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Wilhelm Hunt Diederich
(Budapest, 1884 – New York, 1953)
He grew in the family estate of the then Austro-Hungarian Empire in which dogs, horses and stags lived together in some sort of wonderland and, despite losing the father at only three years old, at five he was already creating paper shapes that represented the animals that lived in the estate.
He moved with the mother in Switzerland near Lausanne, but a year later they traveled to Boston to live in the house of the maternal grandfather, the painter William Morris Hunt (1824-1879), who introduced in America the school of landscape painting of Barbizon.
He continued his studies in the U.S.A. both at the Milton Academy and the School of the Museum of Fine Arts but, shortly after, roughly in 1904, because of his rebellious nature and disinclined to academic enviroments, decided to leave the school to go to Paris to study with the sculptor Emmanuel Frémiet the animals at the Museé d’Historie Naturelle in the Jardin des Plantes.
The next year he goes back to the U.S.A. with the intention to move to the West to live a cowboy life: he worked in Arizona, Wyoming and New Mexico. In 1905 he became American citizen and, in 1906, he leaves his cowboy character and he enrolls at the Pennsylvania Academy of the Fine Arts, where he meets the sculptor Paul Manship. With Manship he goes back to Europe after being expelled from the Academy for the use of “inappropriate language”.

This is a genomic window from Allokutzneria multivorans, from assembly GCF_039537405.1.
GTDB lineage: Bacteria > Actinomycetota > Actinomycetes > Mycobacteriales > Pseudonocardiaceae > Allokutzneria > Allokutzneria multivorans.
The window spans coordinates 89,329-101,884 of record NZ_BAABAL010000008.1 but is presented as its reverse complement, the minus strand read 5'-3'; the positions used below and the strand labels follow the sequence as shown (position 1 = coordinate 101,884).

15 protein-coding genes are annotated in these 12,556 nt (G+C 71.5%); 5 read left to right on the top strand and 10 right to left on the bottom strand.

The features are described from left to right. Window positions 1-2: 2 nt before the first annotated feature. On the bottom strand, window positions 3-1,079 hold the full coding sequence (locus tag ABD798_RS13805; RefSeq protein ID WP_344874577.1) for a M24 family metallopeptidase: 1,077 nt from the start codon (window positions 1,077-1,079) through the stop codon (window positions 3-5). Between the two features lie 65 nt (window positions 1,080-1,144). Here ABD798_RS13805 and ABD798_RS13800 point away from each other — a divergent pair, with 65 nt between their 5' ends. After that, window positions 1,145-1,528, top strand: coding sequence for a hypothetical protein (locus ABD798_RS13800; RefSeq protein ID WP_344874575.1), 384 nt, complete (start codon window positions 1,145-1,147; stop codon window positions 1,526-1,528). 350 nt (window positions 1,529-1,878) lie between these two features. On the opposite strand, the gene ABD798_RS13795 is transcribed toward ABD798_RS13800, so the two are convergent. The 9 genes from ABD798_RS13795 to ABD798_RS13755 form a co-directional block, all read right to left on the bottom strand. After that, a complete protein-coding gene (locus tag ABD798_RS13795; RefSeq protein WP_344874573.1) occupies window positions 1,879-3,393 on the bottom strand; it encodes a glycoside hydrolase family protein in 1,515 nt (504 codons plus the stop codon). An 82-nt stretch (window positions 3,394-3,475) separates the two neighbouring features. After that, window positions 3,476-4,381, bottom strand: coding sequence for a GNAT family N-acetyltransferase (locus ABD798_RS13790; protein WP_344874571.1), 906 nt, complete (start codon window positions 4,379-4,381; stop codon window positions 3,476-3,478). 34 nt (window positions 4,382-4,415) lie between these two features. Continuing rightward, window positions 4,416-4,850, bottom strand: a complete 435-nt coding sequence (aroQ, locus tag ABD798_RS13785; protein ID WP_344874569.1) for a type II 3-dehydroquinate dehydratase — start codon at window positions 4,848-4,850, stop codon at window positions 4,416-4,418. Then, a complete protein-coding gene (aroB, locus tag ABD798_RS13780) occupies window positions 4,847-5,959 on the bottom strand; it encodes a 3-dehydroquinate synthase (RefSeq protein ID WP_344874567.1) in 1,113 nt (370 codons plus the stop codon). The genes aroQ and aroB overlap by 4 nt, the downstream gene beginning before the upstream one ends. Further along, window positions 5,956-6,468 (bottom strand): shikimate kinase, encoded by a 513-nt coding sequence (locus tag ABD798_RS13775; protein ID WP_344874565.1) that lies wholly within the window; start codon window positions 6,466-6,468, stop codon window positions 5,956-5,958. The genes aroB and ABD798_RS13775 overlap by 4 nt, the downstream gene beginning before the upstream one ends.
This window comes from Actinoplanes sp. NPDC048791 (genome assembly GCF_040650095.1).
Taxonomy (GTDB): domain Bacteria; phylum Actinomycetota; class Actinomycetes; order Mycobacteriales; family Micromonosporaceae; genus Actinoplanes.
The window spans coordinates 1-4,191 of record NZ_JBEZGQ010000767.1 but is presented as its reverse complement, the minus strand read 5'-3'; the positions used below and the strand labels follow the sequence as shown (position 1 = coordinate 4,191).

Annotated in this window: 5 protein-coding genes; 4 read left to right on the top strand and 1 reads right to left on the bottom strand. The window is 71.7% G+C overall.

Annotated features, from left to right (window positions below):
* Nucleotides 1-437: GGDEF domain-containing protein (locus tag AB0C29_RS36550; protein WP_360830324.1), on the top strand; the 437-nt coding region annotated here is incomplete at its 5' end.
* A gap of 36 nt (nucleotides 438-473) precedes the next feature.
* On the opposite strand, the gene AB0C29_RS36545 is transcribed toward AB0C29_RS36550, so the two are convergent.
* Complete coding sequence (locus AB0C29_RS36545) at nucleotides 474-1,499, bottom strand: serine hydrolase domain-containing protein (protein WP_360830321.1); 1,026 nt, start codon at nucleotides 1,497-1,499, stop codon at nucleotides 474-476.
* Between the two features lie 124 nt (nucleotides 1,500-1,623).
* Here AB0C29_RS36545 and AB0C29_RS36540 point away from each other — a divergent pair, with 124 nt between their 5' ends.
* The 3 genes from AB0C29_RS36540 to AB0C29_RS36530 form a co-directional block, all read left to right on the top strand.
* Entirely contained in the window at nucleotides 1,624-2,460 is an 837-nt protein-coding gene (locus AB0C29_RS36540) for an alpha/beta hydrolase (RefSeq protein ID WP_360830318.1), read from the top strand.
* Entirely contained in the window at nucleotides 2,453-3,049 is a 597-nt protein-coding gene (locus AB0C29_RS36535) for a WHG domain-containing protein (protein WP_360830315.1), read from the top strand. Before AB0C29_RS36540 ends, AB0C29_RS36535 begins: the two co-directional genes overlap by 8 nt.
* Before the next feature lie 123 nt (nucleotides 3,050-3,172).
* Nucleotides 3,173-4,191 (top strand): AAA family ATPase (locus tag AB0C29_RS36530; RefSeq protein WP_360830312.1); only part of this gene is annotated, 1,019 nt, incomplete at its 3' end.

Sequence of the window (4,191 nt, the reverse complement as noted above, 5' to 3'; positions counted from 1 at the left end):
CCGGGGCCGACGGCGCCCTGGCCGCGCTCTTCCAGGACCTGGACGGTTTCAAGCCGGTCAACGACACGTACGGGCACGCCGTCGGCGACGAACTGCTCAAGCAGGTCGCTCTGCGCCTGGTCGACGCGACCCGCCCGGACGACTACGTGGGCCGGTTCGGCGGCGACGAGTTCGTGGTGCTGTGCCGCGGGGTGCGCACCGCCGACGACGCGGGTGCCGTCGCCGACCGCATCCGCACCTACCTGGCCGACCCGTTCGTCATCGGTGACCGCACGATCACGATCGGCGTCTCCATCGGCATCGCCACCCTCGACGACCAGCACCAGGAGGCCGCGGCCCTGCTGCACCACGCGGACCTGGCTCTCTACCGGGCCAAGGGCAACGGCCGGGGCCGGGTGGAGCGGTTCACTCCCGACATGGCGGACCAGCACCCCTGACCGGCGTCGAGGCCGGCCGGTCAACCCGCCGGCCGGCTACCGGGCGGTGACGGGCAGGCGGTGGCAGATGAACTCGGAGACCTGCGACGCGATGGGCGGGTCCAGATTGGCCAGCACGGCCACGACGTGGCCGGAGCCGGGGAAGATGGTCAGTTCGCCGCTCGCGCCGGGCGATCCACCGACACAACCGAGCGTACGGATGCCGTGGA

In 1910 and 1911 he exhibits at the Paris Salon and, in 1912, he held a monographic exhibition in Rome.
In 1913 he shows a chalk sculpture at the Salon D’Automne de Paris “Greyhounds”, receiving a lot of praise from the critics. The baron Robert de Rothschild was attracted by this work and he bought a bronze casting of it other than commission to him some metal fences.
The greyhound becomes one of the favorite subjects in the Diederich’s beasts repertoire, celebrated in his paper shapes and decorative objects, including his unique focusing screens.
He goes back to New York in 1914 and he started working with different materials such as fabrics and ceramics, he creates fences, fountains and lamps.
In 1920 he presents 88 works at the Kingore Galleries, most of which represented animals.
During the ’20s he works with great success and some important museums suchs as the Metropolitan Museum of Art and the Newark Museum bought his works.
In the ’30s and ’40s he works on important public commissions for New York, such as the gates of the Central Park zoo and the Bronx one, other than important private commissions both in America and Europe.
He was expelled, in 1947, from the National Institute of Arts and Letters because he wrote on papers signed by the institute mails with antisemitic delcarations.
In 1953, Hunt Diederich dies while he was working on a commission for a bas-relief for the American society of prevention of cruelty towards animals in New York City.